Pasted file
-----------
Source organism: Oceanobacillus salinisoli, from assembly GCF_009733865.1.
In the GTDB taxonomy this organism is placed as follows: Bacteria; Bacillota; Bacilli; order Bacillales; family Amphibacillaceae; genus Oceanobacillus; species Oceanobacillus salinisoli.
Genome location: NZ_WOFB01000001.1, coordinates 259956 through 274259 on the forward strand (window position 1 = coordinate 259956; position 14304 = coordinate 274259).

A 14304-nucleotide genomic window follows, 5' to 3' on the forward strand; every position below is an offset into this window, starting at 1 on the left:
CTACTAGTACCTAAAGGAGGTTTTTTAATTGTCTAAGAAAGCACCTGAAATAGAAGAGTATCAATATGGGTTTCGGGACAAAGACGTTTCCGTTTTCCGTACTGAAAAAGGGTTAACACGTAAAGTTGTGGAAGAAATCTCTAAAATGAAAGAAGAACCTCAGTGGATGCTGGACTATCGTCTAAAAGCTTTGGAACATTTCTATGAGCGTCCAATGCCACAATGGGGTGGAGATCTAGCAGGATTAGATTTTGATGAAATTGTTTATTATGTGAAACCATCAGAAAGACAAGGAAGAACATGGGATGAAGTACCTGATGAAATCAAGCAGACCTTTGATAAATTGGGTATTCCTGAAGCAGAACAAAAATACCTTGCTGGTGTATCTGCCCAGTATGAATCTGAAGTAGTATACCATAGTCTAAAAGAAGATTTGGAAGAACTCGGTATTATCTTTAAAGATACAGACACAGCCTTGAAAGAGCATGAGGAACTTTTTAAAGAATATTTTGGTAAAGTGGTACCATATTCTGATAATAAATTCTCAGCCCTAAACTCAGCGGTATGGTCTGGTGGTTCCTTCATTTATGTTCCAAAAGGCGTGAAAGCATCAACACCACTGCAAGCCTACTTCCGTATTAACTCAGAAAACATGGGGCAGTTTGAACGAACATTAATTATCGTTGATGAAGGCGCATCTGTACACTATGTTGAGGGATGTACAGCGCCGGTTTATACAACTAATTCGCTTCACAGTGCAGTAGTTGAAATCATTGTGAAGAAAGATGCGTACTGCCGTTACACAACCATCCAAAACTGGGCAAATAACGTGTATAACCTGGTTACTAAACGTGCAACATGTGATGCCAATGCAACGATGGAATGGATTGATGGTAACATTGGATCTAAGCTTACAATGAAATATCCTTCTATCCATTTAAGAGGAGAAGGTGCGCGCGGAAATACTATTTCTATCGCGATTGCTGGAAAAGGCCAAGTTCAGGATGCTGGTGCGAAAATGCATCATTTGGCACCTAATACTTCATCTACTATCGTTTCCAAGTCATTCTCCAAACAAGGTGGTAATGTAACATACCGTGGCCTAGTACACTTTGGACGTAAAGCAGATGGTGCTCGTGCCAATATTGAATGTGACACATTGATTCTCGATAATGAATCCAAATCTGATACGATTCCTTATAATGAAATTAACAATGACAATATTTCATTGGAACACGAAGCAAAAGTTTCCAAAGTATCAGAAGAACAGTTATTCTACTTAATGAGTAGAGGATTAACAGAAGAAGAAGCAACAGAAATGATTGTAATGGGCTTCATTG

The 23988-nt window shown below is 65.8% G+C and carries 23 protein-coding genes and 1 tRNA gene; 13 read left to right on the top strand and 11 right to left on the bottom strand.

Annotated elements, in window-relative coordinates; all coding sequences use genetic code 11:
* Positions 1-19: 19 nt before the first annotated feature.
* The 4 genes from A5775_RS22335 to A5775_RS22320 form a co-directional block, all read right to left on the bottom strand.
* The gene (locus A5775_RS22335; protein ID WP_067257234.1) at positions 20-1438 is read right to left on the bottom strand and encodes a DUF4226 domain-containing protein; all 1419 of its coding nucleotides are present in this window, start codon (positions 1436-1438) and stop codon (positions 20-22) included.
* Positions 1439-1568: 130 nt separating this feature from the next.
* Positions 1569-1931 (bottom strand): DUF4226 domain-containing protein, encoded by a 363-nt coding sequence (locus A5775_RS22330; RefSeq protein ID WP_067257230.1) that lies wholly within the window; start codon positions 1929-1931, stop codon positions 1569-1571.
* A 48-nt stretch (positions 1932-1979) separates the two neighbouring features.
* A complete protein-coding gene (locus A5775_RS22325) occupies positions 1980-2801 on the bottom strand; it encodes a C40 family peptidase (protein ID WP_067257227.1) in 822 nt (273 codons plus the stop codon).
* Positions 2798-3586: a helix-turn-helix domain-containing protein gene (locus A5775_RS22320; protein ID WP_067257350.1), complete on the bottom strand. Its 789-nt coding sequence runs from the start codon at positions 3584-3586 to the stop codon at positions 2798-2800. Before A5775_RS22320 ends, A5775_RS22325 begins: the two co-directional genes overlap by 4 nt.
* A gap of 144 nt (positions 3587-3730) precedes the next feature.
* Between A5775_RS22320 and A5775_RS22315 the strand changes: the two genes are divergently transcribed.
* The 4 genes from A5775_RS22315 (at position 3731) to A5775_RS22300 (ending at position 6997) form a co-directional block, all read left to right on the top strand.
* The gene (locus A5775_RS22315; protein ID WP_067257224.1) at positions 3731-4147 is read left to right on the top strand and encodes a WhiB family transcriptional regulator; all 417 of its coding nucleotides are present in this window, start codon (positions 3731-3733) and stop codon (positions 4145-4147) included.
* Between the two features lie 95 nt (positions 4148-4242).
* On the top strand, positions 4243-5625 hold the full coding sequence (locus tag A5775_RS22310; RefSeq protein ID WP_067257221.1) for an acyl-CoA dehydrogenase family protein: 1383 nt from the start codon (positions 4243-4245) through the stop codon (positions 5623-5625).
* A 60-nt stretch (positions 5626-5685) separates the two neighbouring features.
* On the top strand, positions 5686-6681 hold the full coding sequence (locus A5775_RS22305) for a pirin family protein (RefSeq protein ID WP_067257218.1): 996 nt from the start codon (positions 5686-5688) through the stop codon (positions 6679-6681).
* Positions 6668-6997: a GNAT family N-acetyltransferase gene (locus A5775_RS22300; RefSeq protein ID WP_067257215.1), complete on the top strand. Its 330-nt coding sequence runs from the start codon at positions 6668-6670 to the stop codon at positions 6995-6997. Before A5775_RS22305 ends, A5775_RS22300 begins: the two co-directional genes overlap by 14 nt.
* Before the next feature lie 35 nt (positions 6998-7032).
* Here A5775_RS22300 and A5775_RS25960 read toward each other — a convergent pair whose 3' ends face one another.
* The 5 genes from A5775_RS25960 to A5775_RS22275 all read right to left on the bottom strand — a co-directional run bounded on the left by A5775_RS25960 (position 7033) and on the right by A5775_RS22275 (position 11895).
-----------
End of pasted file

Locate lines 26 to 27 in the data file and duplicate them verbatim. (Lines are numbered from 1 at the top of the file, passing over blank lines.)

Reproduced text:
* Here A5775_RS22300 and A5775_RS25960 read toward each other — a convergent pair whose 3' ends face one another.
* The 5 genes from A5775_RS25960 to A5775_RS22275 all read right to left on the bottom strand — a co-directional run bounded on the left by A5775_RS25960 (position 7033) and on the right by A5775_RS22275 (position 11895).